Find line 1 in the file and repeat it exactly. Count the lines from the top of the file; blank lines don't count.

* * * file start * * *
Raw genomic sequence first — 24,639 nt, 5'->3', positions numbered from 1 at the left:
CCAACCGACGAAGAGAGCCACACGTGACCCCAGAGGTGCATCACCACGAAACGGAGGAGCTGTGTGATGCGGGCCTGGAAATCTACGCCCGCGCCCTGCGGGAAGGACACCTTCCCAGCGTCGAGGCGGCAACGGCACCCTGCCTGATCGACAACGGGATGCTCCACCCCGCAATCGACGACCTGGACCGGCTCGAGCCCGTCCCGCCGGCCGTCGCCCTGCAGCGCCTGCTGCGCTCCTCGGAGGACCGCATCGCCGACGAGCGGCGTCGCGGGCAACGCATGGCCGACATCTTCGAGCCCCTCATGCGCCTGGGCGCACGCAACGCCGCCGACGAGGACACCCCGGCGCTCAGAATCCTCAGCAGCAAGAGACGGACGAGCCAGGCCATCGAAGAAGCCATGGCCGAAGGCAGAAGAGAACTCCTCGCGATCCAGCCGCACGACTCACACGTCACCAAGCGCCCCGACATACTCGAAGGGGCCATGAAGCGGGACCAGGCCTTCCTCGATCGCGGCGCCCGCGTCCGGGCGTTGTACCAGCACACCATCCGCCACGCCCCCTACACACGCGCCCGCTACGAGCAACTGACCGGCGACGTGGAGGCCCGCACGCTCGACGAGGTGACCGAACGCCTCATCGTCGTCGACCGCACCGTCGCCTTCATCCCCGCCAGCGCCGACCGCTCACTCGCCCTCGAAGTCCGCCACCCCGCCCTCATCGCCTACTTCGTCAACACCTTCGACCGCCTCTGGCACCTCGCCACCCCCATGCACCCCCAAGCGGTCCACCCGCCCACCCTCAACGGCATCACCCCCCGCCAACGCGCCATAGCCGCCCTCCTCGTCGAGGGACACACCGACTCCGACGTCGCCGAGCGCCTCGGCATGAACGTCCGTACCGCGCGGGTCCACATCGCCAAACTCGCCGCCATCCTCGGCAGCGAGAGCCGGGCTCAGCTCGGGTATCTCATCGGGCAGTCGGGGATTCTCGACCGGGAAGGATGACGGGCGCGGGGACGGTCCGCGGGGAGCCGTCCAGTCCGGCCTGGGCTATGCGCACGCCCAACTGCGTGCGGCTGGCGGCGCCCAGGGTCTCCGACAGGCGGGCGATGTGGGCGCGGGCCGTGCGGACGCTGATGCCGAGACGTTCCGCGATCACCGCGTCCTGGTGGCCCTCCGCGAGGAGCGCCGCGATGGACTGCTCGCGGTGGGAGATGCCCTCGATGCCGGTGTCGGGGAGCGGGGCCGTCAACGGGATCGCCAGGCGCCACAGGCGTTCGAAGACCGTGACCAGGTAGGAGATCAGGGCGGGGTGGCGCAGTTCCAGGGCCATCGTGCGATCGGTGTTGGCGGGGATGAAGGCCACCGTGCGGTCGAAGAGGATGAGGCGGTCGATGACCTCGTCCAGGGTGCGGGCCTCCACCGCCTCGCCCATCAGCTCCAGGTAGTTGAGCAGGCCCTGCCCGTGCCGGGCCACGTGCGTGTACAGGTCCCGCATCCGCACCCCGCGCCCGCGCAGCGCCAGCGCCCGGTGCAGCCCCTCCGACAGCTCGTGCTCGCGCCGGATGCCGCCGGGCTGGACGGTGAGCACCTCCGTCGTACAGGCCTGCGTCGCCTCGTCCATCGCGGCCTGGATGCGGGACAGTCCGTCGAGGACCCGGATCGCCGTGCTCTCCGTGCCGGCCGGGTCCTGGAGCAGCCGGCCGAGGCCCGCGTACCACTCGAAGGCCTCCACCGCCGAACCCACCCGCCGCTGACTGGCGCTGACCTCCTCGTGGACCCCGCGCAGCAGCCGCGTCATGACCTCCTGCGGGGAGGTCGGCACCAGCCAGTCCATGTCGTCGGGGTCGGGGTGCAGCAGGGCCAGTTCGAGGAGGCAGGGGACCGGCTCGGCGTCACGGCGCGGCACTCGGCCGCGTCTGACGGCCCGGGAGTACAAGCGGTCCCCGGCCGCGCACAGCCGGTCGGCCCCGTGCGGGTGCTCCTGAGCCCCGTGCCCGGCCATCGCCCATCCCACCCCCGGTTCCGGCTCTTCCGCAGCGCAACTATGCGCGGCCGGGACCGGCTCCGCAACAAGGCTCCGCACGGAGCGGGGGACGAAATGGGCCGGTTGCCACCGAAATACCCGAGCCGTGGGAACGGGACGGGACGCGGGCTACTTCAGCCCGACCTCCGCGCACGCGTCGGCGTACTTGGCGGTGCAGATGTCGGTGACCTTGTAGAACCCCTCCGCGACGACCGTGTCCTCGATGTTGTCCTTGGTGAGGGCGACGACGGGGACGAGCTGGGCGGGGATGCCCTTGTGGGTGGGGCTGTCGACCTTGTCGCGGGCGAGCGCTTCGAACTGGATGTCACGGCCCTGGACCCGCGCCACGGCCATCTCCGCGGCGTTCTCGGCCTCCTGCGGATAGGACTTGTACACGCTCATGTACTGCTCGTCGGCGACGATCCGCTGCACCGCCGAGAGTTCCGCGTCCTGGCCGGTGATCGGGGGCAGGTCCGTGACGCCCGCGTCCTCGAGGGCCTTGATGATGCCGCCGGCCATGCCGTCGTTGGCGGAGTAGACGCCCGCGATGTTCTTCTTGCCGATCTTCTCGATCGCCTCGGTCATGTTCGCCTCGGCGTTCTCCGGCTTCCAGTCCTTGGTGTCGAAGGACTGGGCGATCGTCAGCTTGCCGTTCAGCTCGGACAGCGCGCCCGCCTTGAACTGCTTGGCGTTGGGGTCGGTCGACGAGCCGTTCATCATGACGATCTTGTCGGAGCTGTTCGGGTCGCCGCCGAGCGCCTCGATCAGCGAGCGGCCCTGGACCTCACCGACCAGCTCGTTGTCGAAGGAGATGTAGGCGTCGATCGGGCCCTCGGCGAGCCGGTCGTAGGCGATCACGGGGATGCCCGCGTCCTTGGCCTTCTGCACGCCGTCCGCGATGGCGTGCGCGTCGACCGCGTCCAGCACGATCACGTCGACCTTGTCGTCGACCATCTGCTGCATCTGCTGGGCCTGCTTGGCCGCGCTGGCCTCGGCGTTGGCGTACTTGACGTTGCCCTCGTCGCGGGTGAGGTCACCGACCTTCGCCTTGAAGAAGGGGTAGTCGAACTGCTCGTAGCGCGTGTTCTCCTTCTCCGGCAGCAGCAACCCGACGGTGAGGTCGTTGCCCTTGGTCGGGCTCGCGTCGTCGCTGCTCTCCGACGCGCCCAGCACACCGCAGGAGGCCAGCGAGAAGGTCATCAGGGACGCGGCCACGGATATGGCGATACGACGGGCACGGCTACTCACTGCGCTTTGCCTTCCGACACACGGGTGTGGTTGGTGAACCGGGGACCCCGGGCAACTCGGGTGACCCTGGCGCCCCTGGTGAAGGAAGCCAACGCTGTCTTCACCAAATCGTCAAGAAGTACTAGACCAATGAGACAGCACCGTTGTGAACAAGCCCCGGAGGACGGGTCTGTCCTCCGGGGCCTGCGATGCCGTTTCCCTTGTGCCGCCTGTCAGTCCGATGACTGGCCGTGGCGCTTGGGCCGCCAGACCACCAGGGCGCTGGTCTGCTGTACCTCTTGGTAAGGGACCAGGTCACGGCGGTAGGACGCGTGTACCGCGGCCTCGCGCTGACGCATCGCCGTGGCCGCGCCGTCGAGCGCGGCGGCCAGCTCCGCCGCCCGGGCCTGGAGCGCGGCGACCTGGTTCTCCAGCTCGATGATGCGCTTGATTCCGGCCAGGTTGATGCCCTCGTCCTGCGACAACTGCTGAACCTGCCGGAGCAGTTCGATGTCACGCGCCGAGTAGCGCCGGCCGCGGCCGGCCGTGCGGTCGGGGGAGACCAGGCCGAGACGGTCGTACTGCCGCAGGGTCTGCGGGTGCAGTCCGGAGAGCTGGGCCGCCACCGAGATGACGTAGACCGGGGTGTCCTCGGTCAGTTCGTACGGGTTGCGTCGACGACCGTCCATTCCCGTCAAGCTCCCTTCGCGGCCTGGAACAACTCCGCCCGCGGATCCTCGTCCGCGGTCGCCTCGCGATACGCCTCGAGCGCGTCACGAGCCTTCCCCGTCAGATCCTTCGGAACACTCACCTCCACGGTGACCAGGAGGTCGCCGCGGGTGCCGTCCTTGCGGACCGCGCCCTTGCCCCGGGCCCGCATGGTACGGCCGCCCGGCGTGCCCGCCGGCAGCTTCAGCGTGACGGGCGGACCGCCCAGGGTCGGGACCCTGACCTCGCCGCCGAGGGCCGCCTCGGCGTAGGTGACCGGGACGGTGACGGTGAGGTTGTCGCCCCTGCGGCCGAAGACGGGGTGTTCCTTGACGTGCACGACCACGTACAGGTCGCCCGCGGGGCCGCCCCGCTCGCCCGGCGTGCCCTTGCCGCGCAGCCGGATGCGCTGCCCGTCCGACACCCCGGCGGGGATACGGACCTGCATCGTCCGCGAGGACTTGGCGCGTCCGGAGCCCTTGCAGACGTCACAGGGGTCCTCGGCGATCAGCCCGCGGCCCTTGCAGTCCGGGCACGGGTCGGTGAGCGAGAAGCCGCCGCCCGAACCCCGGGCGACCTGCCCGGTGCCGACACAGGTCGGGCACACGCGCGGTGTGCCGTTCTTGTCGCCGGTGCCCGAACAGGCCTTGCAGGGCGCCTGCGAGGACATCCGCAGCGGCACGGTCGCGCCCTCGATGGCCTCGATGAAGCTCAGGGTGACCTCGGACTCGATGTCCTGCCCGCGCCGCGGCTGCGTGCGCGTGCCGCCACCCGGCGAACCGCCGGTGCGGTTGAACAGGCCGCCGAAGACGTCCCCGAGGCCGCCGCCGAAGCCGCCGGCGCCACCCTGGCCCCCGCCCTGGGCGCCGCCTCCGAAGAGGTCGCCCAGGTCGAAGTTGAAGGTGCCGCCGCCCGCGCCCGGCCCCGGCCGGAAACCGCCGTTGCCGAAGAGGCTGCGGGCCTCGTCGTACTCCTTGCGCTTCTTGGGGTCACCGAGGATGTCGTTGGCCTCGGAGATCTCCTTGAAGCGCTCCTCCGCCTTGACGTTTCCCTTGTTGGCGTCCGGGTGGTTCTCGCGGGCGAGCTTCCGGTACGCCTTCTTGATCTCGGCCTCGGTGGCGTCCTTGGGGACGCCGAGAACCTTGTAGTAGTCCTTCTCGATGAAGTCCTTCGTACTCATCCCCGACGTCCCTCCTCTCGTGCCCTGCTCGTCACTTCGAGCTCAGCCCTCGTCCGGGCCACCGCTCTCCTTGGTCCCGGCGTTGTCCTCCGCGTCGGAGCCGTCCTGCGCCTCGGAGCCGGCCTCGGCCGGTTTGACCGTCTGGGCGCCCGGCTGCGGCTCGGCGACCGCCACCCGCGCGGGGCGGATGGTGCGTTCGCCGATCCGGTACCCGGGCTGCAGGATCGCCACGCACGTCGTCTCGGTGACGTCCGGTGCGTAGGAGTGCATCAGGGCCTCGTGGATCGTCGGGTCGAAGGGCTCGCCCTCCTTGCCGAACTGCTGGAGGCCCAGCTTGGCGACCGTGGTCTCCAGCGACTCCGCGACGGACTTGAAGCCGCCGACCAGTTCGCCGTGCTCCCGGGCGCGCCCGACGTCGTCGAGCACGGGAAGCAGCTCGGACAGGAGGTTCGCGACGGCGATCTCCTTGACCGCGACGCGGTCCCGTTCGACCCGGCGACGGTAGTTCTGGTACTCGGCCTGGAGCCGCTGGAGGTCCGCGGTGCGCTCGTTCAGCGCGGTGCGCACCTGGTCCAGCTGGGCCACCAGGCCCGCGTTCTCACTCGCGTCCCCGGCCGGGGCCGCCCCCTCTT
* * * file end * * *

Raw genomic sequence first — 24,639 nt, 5'->3', positions numbered from 1 at the left: